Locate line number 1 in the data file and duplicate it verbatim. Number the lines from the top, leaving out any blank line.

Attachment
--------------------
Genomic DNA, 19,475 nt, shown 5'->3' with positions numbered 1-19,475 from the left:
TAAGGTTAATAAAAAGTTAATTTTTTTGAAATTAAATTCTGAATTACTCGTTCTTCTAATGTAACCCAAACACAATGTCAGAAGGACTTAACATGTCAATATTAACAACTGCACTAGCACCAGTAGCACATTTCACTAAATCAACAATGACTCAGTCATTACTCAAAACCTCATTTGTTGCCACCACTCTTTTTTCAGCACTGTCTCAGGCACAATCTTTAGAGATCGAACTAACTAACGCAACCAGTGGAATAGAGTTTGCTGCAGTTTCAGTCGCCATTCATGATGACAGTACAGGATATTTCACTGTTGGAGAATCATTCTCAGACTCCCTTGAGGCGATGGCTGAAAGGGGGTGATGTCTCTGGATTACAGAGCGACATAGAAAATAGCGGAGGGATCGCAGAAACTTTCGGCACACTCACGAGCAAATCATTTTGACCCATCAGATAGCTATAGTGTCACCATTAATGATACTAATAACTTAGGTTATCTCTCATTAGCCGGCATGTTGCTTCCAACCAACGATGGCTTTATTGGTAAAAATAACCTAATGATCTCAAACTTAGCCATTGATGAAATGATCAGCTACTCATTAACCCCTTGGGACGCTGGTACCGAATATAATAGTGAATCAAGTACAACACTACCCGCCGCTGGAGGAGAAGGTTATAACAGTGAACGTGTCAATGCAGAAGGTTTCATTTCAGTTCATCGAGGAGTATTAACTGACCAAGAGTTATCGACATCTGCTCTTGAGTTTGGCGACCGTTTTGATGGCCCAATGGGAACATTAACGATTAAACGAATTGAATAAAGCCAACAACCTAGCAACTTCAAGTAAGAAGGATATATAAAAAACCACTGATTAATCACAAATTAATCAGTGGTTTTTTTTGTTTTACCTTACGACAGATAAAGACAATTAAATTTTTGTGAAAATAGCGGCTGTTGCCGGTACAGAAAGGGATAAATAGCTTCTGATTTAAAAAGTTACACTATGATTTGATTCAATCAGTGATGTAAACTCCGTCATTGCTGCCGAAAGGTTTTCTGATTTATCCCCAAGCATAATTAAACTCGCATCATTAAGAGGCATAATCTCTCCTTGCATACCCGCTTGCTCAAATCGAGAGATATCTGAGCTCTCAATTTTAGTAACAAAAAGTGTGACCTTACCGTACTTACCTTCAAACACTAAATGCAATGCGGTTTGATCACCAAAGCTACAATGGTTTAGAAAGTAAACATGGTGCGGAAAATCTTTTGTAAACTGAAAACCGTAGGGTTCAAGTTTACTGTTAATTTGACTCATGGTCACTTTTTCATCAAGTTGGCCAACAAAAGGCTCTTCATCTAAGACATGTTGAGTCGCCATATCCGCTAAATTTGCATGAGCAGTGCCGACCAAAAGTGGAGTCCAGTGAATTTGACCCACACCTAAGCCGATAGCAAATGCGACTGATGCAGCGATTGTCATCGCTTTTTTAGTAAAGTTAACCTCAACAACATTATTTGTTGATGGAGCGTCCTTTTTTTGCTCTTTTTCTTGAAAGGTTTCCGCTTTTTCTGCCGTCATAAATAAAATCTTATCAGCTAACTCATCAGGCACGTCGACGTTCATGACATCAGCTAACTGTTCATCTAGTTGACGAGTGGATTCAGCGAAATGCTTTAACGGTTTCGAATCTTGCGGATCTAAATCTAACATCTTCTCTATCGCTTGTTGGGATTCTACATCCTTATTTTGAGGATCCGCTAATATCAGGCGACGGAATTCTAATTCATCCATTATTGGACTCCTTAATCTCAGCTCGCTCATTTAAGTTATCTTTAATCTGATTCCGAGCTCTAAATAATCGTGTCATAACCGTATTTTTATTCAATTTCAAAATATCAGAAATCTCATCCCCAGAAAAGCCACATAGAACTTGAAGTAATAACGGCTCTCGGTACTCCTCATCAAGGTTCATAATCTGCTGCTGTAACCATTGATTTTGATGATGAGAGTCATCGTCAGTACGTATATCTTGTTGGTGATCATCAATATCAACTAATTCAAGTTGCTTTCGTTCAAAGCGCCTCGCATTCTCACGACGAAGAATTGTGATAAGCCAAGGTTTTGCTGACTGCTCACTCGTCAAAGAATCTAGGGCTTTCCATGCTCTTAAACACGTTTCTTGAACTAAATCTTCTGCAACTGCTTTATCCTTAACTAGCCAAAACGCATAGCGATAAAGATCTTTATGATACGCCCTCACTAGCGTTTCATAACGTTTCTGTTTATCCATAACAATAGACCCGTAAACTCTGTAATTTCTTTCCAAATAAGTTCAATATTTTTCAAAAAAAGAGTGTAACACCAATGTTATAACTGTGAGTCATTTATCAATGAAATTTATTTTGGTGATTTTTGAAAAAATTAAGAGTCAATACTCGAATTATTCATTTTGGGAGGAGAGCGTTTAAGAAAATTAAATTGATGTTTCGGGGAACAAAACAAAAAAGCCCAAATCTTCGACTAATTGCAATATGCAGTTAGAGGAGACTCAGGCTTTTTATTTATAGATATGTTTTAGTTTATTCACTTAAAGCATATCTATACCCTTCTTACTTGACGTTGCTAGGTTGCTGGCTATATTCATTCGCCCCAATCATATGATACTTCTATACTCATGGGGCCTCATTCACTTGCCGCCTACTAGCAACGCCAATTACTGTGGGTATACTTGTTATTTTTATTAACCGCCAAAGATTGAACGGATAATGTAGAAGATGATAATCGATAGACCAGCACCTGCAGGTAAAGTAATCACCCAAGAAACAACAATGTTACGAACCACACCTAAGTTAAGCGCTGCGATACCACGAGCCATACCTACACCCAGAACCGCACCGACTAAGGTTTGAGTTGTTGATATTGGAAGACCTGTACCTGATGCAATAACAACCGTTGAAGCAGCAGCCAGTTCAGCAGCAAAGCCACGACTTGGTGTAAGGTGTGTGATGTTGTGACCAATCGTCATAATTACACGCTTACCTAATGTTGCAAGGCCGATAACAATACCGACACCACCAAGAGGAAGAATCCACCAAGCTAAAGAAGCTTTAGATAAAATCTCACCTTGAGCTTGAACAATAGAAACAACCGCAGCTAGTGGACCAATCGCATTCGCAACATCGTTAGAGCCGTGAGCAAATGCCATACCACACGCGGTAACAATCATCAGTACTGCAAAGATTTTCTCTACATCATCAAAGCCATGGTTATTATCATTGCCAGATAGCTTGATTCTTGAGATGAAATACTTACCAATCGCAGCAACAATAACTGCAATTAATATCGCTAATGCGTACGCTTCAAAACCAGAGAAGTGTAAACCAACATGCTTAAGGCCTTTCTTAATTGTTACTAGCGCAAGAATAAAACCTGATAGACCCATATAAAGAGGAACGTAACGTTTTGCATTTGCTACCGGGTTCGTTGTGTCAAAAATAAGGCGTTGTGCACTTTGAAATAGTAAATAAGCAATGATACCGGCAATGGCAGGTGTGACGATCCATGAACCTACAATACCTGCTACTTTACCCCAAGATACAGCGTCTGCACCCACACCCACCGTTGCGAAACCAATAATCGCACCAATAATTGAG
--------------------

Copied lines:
Genomic DNA, 19,475 nt, shown 5'->3' with positions numbered 1-19,475 from the left: